How to Root Lilac Cuttings
If you want to propagate a lilac without digging up new shoots you can always take cuttings from a healthy lilac and start each cutting as a new plant. With a little care you can root lilac cuttings in a prepared pot in the late summer to early fall and it will be ready for planting out by the middle to end of spring. Remember, however, that lilacs live for 100 years, so only take as many cuttings as you have permanent locations in which to plant them.
Fill a 4-inch pot with equal parts sand, vermiculite, and peat and wet it to make it moist but still light and not overly soggy. Push the pencil almost all of the way down through the soil mixture and create four evenly spaced holes.
Cut the top off a two liter bottle about 3 inches down from the top to form a tube shape with a closed off end to create a mini-greenhouse when placed over the soil in your pot.
Clip a stem from the lilac with pruners that is as thick as a pencil and has a total of five buds with the cut along the bottom preceding a bud and the cut along the top being just above a bud. Collect up to three more cuttings.
Remove the leaves which grow out from the three buds along the bottom end of the cutting by clipping them off as close to the base as possible. Cut the leaves at the top two bud sets with a clean width-wise cut halfway down the leaf.
Dip each bottom end of your cuttings into the rooting compound and immediately slip the cutting into one of the pencil holes in the soil mixture of the pot. Your third set of buds should be level with the top of the soil mixture. Add up to three more cuttings to the pot.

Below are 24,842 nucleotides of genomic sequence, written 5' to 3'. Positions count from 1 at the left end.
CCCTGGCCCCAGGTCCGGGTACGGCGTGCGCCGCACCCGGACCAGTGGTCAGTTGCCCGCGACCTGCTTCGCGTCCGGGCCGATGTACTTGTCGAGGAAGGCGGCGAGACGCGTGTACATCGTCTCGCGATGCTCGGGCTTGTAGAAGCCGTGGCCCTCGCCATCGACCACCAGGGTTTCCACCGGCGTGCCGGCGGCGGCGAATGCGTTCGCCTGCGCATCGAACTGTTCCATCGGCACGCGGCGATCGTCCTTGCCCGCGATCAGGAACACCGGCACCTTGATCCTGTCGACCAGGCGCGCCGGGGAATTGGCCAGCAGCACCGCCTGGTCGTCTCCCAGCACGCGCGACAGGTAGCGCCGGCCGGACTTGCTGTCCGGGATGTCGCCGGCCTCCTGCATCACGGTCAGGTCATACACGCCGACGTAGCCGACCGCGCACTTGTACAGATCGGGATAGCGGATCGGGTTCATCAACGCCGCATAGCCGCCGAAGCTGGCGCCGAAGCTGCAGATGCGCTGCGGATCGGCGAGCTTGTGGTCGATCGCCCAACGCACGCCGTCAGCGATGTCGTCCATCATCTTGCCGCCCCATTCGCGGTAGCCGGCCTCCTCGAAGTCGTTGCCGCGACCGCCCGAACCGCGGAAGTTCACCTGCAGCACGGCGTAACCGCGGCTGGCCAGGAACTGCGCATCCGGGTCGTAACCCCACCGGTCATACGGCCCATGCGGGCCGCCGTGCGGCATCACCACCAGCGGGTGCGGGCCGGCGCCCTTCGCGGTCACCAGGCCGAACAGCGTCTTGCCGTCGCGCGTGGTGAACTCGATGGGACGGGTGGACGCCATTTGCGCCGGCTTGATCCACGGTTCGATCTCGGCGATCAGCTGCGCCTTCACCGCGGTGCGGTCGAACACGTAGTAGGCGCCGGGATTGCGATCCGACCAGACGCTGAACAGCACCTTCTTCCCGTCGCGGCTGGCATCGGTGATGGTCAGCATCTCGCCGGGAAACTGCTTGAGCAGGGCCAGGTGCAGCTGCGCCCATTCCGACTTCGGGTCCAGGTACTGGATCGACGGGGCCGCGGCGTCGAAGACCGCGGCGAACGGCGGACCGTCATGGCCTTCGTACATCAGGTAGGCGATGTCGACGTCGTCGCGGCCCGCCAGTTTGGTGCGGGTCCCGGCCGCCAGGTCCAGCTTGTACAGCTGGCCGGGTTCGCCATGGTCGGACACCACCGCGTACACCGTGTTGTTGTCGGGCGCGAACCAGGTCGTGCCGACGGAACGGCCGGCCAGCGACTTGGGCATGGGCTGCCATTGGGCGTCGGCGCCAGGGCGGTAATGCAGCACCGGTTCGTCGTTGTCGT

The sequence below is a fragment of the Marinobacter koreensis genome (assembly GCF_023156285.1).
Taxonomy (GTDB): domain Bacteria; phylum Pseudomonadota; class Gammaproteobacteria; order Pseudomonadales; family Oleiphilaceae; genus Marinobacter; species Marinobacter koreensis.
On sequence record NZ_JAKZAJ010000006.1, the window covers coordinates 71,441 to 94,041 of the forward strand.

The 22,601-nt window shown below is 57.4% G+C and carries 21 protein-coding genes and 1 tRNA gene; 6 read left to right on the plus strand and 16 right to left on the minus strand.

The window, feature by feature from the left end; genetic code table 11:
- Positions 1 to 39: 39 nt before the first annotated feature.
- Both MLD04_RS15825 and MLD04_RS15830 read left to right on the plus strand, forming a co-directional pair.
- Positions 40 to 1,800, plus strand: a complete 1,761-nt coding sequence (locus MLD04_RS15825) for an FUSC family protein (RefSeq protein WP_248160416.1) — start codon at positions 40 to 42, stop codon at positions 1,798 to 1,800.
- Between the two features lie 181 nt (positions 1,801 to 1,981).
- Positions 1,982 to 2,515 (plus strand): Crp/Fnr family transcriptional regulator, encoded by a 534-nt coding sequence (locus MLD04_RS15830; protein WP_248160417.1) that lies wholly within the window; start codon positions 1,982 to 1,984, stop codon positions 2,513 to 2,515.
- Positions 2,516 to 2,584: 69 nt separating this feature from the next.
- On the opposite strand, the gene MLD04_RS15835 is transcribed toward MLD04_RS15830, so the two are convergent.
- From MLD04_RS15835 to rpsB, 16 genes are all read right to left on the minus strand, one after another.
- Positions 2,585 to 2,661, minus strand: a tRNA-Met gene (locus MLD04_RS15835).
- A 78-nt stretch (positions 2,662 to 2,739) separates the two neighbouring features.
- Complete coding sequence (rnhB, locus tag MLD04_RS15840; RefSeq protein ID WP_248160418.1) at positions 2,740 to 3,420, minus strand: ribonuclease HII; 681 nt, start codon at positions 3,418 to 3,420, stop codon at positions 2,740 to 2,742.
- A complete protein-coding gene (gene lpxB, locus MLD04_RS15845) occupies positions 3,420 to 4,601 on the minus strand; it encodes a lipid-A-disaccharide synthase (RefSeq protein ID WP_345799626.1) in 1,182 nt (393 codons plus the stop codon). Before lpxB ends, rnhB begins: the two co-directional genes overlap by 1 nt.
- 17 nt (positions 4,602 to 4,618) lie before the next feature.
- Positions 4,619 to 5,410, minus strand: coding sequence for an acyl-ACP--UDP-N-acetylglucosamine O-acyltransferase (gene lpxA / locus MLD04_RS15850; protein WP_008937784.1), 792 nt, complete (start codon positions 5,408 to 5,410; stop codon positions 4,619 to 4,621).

Place the 2 liter bottle upside down over the cuttings and adjust it so the bottom is dug into the soil slightly. Place the pot in a sunny, warm window and leave it for eight to 12 weeks. During this time the roots of the cutting should begin to grow.
Transplant your cuttings to their own individual pots when you see new growth start. Fill the bottom of these pots with pea gravel followed by potting soil, place a cutting in the pot and water weekly until late spring when the cutting can be planted outdoors.
If you are cutting from a variety of lilacs, label your cuttings so you know which plants are which before you plant them outside.
Remove any cuttings from the pot immediately if you see mold forming on them and treat the remaining cuttings and soil with a fungicide.
- If you are cutting from a variety of lilacs, label your cuttings so you know which plants are which before you plant them outside.
- Remove any cuttings from the pot immediately if you see mold forming on them and treat the remaining cuttings and soil with a fungicide.
- 4-inch pot
- Coarse sand
- Sphagnum or peat moss
- Clear 2-liter bottle
- Clean hand pruners
- Rooting compound
- Containers or pots
- Pea gravel
- Potting soil
- "Lilacs: The Genus Syringa"; John L. Fiala; 2002